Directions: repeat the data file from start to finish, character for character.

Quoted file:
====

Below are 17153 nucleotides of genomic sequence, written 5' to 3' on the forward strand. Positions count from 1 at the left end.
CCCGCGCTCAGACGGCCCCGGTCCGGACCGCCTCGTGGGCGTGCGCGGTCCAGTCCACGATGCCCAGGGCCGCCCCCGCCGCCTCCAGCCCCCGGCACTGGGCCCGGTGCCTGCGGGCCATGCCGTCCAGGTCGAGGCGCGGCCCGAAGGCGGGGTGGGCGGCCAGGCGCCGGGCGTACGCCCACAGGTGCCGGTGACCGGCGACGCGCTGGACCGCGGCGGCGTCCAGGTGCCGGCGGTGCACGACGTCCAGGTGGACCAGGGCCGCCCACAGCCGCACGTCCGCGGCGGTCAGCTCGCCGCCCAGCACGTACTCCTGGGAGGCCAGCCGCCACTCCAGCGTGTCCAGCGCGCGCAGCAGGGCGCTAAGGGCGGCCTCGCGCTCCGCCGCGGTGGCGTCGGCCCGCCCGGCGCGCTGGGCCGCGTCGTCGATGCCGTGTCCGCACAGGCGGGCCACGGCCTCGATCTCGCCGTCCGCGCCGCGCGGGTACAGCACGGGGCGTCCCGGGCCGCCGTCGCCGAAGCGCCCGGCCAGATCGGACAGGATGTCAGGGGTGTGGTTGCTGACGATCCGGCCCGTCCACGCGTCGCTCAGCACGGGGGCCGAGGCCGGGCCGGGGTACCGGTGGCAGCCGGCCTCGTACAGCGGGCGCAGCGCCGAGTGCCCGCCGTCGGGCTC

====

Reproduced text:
Below are 17153 nucleotides of genomic sequence, written 5' to 3' on the forward strand. Positions count from 1 at the left end.
CCCGCGCTCAGACGGCCCCGGTCCGGACCGCCTCGTGGGCGTGCGCGGTCCAGTCCACGATGCCCAGGGCCGCCCCCGCCGCCTCCAGCCCCCGGCACTGGGCCCGGTGCCTGCGGGCCATGCCGTCCAGGTCGAGGCGCGGCCCGAAGGCGGGGTGGGCGGCCAGGCGCCGGGCGTACGCCCACAGGTGCCGGTGACCGGCGACGCGCTGGACCGCGGCGGCGTCCAGGTGCCGGCGGTGCACGACGTCCAGGTGGACCAGGGCCGCCCACAGCCGCACGTCCGCGGCGGTCAGCTCGCCGCCCAGCACGTACTCCTGGGAGGCCAGCCGCCACTCCAGCGTGTCCAGCGCGCGCAGCAGGGCGCTAAGGGCGGCCTCGCGCTCCGCCGCGGTGGCGTCGGCCCGCCCGGCGCGCTGGGCCGCGTCGTCGATGCCGTGTCCGCACAGGCGGGCCACGGCCTCGATCTCGCCGTCCGCGCCGCGCGGGTACAGCACGGGGCGTCCCGGGCCGCCGTCGCCGAAGCGCCCGGCCAGATCGGACAGGATGTCAGGGGTGTGGTTGCTGACGATCCGGCCCGTCCACGCGTCGCTCAGCACGGGGGCCGAGGCCGGGCCGGGGTACCGGTGGCAGCCGGCCTCGTACAGCGGGCGCAGCGCCGAGTGCCCGCCGTCGGGCTC